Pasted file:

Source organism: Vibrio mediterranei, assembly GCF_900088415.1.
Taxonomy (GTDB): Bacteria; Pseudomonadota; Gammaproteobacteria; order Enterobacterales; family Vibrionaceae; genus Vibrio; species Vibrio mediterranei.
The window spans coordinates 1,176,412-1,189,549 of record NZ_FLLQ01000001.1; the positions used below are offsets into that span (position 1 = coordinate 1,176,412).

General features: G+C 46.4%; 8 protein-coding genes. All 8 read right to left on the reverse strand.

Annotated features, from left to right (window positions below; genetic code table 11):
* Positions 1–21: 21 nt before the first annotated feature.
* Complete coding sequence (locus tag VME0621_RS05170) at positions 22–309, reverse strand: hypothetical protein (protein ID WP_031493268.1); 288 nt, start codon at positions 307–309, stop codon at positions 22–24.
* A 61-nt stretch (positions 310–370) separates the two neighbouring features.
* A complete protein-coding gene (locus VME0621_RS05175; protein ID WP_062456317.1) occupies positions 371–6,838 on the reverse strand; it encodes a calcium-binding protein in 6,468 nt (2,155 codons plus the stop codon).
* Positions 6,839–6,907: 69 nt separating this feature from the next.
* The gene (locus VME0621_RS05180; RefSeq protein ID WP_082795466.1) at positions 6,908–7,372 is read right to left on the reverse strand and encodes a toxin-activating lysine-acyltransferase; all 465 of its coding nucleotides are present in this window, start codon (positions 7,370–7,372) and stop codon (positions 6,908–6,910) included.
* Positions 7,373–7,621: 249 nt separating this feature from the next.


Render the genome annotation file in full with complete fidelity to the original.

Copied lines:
Source organism: Vibrio mediterranei, assembly GCF_900088415.1.
Taxonomy (GTDB): Bacteria; Pseudomonadota; Gammaproteobacteria; order Enterobacterales; family Vibrionaceae; genus Vibrio; species Vibrio mediterranei.
The window spans coordinates 1,176,412-1,189,549 of record NZ_FLLQ01000001.1; the positions used below are offsets into that span (position 1 = coordinate 1,176,412).

General features: G+C 46.4%; 8 protein-coding genes. All 8 read right to left on the reverse strand.

Annotated features, from left to right (window positions below; genetic code table 11):
* Positions 1–21: 21 nt before the first annotated feature.
* Complete coding sequence (locus tag VME0621_RS05170) at positions 22–309, reverse strand: hypothetical protein (protein ID WP_031493268.1); 288 nt, start codon at positions 307–309, stop codon at positions 22–24.
* A 61-nt stretch (positions 310–370) separates the two neighbouring features.
* A complete protein-coding gene (locus VME0621_RS05175; protein ID WP_062456317.1) occupies positions 371–6,838 on the reverse strand; it encodes a calcium-binding protein in 6,468 nt (2,155 codons plus the stop codon).
* Positions 6,839–6,907: 69 nt separating this feature from the next.
* The gene (locus VME0621_RS05180; RefSeq protein ID WP_082795466.1) at positions 6,908–7,372 is read right to left on the reverse strand and encodes a toxin-activating lysine-acyltransferase; all 465 of its coding nucleotides are present in this window, start codon (positions 7,370–7,372) and stop codon (positions 6,908–6,910) included.
* Positions 7,373–7,621: 249 nt separating this feature from the next.